That isn’t true of electoral races. I don’t think they are of little use to the public on election races. They remind me a bit of the polls in college basketball. Polls don’t really matter because the championship is decided on the court. And electoral polls don’t matter (to anyone other than campaign flacks and donors who use it to target resources) because the election is decided in the voting booth. Polls are really a tail wagging the dog situation.

    I love numbers. I have a math degree with a concentration in statistics. As such, I understand their limitations better than most.

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  13. Correction: I obviously meant to say, “I don’t think they [polls] are of much use to the public on election races…”

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  14. dave says:

    It feels like there is a fundamental misunderstanding of probabilities here.

    As Will tried to point out, poll analysis – like Nate Silver is doing – is not a prediction on who will win or lose… anymore than betting lines are. It is a statement of the probabilities that either will win or lose.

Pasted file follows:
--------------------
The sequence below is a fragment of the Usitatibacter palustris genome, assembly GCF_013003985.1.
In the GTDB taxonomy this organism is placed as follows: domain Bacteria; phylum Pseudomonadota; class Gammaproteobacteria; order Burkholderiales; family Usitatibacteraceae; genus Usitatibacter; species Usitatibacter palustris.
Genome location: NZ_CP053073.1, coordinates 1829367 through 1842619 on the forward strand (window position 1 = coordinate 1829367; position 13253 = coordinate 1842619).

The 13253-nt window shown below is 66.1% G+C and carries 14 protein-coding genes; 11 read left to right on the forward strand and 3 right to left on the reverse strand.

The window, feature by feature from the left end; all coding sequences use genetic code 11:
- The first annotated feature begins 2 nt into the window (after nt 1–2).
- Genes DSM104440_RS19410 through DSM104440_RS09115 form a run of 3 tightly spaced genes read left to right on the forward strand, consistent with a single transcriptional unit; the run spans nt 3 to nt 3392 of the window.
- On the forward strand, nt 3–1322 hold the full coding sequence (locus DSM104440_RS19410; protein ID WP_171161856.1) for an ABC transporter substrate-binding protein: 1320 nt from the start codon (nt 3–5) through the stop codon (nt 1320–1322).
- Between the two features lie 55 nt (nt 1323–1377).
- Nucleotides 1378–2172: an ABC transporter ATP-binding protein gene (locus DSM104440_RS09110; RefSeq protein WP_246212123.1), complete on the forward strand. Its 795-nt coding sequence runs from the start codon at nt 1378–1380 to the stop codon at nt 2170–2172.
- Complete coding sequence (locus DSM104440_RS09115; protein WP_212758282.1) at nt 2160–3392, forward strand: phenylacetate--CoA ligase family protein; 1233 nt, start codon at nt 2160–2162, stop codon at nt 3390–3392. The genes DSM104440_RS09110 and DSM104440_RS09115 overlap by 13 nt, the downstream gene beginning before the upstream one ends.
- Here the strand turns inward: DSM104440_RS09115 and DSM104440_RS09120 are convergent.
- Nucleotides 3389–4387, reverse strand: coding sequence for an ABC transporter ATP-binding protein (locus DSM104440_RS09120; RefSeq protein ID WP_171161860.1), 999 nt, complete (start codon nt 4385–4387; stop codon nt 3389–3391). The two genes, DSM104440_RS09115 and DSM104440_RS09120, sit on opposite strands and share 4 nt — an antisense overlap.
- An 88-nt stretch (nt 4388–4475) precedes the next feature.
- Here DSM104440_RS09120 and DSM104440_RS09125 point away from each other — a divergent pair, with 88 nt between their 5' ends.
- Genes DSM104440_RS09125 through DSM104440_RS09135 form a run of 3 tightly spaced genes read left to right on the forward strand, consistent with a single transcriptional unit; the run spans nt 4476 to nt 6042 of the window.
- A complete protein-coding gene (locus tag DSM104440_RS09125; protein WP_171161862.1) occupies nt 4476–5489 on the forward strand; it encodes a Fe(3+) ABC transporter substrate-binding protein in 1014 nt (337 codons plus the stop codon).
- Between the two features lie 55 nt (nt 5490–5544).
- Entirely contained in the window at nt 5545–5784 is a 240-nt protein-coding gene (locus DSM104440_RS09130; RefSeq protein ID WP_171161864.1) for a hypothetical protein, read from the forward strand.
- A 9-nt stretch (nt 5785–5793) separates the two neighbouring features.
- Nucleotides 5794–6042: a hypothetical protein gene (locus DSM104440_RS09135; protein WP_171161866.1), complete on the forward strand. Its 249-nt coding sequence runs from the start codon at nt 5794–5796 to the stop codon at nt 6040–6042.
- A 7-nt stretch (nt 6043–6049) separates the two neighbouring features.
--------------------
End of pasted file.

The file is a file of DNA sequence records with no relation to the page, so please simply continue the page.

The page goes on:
Yes, that can then be used to inform predictions, but just like you wouldn’t (or, shouldn’t) say a betting line was wrong if the favorite didn’t win (especially if the favorite was a favorite by only a modest margin), you also wouldn’t say a poll analysis was wrong if its favorite doesn’t win.

    All you can say is that the outcome with the lower probability occurred. That happens, no soul searching required.

    Btw, for those interested, the betting lines right now favor Obama anywhere from -260 to -400. He’s the odds on favorite… in case you trust Vegas bookies more than stat geeks like Silver.

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  15. Mervel says:

    Polls have actually been very accurate in predicting and calling elections given the complexity involved, particularly exit polls.

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  16. oa says:

    Brian Mann,
    I don’t mean to be impolite, but I think you’re showing some innumeracy here, especially when you say polls showing Obama with “a whopping advantage” and in your discussion of Silver. As is pointed out upthread, Silver is not predicting victory. He’s giving odds on it. He would bet on it. But he’s not guaranteeing it. He’s hedging, which is what Mitt Romney does, and does well, for a living. Smart money goes where it think it will win. Sometimes smart money is wrong. It’s pointed out well in this post from last week: